And one year at Christmas she gave all the grand kids and great grand kids cards that said, “this year we will give our money and toys to all the girls and boys who don’t have anything” and while I noticed some grand kids a little disappointed, or confused with her message…I thanked her. Once again, making me humble.

And in any card she gave out for special occasions I would find a few $2 bills and I always got super excited because I thought they were so cool. And I could always count on it being there.

And I loved the way she talked about her late husband, Clark, who she adored. And she had his wood carvings displayed all over her house, and I could always feel him there when she would speak so beautifully of him. She helped me know him more.

She was so beautiful, and kind, and generous, and sincere, and I loved every minute we spent together. I love you great grandma Betty. Finally you can rest tonight.

Raising My Rainbow: A letter to the author.

I was so fortunate to find a copy of Lori Duron’s nonfiction book: Raising My Rainbow: Adventures in Raising a Fabulous, Gender Creative Son and I couldn’t put it down. I was so overwhelmed by how sincere and real her life was that I wrote her a letter. I hope she writes me back, but in the meantime I thought I’d blog my letter. And quite possibly get you to pick up a copy of this book ASAP, because it’s amazing. And it WILL change your life. Click image below to go to her website and blog to learn more!Image Continue reading “Raising My Rainbow: A letter to the author.”

Songs called He.


My fears are safe here.
I’ll wake with a different view.
After this last tear.
I’ll run so far to forget about you.

This town isn’t mine.
But I’ve spread a million lies.
It’s about time I bet on a worthless dime.
Take a chance on meaningless highs.

When the world is begging for a light.
I’ve stumbled upon the shadows of the night.
And this is the last time I’ll sip your cup of poison.
Waking up to every last demon.

I’m surrounded by the strength you took from me,
Begging on my knees for a second chance to do it right.
And the stars are faulted between Lyra and Hercules.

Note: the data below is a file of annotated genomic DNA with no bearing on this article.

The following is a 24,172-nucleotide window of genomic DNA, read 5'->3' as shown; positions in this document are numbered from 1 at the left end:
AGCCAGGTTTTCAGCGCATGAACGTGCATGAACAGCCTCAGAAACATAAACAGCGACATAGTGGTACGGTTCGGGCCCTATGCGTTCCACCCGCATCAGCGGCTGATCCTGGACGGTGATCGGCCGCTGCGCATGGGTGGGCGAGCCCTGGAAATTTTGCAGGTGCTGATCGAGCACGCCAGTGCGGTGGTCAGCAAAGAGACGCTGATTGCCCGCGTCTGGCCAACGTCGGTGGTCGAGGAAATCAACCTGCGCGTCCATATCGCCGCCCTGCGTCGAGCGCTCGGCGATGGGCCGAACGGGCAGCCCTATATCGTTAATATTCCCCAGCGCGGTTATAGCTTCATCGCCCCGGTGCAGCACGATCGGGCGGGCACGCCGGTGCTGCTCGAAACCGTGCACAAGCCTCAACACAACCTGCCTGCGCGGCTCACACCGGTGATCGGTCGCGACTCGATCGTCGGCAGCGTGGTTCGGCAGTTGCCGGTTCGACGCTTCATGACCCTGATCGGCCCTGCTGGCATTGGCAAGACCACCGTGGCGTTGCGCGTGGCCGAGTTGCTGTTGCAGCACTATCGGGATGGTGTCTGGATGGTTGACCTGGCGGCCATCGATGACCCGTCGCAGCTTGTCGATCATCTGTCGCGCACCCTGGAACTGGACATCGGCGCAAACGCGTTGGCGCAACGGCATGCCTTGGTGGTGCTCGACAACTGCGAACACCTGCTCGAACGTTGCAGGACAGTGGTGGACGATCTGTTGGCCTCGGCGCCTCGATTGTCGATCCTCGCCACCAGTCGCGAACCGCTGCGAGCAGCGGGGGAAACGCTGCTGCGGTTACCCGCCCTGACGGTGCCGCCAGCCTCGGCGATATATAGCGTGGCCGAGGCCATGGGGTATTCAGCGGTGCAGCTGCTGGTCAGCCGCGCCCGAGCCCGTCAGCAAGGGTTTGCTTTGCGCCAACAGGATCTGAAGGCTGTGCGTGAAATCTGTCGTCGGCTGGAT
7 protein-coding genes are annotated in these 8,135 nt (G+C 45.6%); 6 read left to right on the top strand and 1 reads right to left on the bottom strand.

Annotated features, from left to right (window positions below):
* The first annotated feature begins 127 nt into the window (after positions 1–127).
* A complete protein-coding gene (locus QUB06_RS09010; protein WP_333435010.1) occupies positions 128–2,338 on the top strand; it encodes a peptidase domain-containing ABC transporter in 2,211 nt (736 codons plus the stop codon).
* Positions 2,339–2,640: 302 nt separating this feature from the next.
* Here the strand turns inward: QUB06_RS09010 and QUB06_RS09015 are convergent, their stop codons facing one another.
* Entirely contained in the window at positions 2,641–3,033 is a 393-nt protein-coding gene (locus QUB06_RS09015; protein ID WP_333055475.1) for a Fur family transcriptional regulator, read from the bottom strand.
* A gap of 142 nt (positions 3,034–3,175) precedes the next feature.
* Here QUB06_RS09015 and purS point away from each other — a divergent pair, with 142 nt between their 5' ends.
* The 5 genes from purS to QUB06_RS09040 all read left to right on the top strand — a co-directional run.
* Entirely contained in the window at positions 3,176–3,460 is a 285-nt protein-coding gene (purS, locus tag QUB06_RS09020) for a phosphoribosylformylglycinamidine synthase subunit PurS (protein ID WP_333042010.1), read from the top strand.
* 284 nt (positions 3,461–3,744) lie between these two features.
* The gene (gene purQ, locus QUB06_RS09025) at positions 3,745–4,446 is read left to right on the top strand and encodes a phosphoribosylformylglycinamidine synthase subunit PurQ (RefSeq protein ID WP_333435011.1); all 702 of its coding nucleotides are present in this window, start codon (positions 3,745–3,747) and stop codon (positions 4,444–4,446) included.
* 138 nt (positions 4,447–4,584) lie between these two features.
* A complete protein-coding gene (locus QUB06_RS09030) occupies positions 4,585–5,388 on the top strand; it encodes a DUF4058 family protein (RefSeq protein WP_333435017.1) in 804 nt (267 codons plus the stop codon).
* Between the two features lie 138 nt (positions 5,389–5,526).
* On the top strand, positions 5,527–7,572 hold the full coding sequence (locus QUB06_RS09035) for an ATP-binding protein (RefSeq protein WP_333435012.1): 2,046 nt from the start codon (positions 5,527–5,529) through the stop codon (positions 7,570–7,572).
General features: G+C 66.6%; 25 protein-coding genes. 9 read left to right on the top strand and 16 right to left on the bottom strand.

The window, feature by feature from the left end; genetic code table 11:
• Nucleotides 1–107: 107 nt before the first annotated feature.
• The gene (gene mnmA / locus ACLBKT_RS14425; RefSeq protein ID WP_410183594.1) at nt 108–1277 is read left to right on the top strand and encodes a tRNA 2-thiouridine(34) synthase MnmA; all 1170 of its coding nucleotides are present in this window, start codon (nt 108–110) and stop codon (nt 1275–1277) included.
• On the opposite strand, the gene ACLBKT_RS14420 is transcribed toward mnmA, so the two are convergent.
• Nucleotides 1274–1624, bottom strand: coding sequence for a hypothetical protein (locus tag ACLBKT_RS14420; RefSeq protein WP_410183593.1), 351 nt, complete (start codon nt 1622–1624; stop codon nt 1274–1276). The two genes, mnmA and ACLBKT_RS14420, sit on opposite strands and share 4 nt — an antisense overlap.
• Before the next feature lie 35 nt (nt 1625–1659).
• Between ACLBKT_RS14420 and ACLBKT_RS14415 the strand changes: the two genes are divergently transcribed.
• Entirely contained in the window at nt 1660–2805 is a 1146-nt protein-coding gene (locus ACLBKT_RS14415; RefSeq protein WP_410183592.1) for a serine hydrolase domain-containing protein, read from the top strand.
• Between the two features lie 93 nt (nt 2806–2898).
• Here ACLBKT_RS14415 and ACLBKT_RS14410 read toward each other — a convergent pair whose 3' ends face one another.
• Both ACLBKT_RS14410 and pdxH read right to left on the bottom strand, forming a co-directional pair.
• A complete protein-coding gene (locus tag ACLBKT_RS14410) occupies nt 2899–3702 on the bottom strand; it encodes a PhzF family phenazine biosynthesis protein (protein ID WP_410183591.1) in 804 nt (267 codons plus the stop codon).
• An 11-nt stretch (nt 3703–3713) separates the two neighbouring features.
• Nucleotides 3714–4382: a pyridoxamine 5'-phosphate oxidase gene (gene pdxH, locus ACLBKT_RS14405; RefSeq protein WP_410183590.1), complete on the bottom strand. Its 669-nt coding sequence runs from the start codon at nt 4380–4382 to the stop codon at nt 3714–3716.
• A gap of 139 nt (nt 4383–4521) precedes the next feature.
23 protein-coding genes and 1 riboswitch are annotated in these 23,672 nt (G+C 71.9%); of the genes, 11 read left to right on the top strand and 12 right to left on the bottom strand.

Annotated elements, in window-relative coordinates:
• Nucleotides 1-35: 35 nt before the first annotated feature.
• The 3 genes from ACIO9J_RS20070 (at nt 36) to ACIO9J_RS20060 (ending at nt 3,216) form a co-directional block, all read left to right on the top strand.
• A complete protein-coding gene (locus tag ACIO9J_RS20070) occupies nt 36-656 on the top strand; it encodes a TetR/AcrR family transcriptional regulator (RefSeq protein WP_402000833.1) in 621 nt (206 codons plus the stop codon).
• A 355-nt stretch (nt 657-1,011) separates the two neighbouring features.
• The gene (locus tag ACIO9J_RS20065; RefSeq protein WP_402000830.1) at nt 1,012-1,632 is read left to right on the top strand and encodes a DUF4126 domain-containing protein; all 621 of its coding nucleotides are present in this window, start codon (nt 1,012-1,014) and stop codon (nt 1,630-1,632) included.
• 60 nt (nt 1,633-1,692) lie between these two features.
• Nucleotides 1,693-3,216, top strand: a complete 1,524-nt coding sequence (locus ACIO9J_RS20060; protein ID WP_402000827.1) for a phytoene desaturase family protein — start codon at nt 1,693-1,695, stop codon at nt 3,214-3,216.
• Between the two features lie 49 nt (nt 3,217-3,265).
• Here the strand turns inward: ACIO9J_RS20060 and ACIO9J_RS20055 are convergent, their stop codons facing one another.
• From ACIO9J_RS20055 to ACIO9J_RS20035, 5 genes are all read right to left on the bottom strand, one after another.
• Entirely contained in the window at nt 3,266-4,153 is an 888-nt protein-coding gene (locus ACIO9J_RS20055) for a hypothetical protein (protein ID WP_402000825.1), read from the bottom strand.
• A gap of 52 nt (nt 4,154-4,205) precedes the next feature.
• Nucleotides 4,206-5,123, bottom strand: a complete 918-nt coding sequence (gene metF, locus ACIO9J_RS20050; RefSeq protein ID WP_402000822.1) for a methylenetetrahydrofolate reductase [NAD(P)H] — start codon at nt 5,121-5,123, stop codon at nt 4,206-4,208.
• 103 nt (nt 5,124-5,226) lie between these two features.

Dancing across the Universe, hitching a ride through the night.

I heard you made it home.
But as far as I can tell, you’re long gone.
And that’s fine by me,
When I’ve been signing autographs over songs called ‘He’.

Adios mi amor.
Love doesn’t come ’round here.
Just empty hearts and songs about missed opportunities.
Where the battle ends, but the war still holds the keys.

Party Person.


Okay. So I consider myself an open minded person. So on my Facebook page I’ve liked the pages of pretty much any and all parties that are established in the United States. So there’s the Democrats and Republicans. And Independents and Libertarians. I guess you could call me a ‘Party Person’ haha. Anyway. I really enjoy seeing the random posts, achievements of each parties, what they believe in and all the hilarious and not so hilarious meme’s they post.  But I like to keep updated so I like all the pages to stay informed.

Basically, I get far more annoyed with the conservative posts than I do with the liberals, because…yes, I’m a liberal. And I’m most likely going to agree with the liberal posts. But today was different.

I was soaking up all the Republican posts. But the screen shot above shows exactly why I was ecstatic with the Republican Facebook page today. Points for Republicans! Yay! haha.

I really enjoyed reading what people had to say. I’m assuming most who commented are conservatives. But that doesn’t mean they are bigots who hate gays. And I hate that assumption. I dislike that society accepts the idea that certain parties are associated to certain stereotypes. Sure. Due to politicians who claim one party or the other, and are for or against something, that somehow automatically makes the entire party associated with that belief.

And that’s not always true. And it doesn’t have to be. And even though these comments were simple, they make me smile and remind me that this world isn’t as cruel as people like to make it out to be.

I especially like what the Republican page responded with. Very clever indeed.

Two dads is better than none.


Can we all please take a step back and realize that the definition of “family” no longer fits the perfect Dad, Mom, Brother, Sister, Dog, Cat model anymore? I mean, did it really ever?

Using the argument that a child needs a mom AND a dad or vise versa is getting old to say the least.

Yes. Biologically it takes a penis and a vagina to create a child.

But I think that we can all agree that it takes much more than that to build a FAMILY.

It takes shelter, and food, and clothes…

But above all. It takes unconditional LOVE.

Coming from my perspective and insider on having a gay parent, I think I’m a little more than qualified to state that I was raised by a single parent and I turned out just fine. Or I’d like to believe I did. I mean, the research that is being thrown around about kids who aren’t raised by a MOTHER and a FATHER become more troubled than not is just a load of crap. For the most part.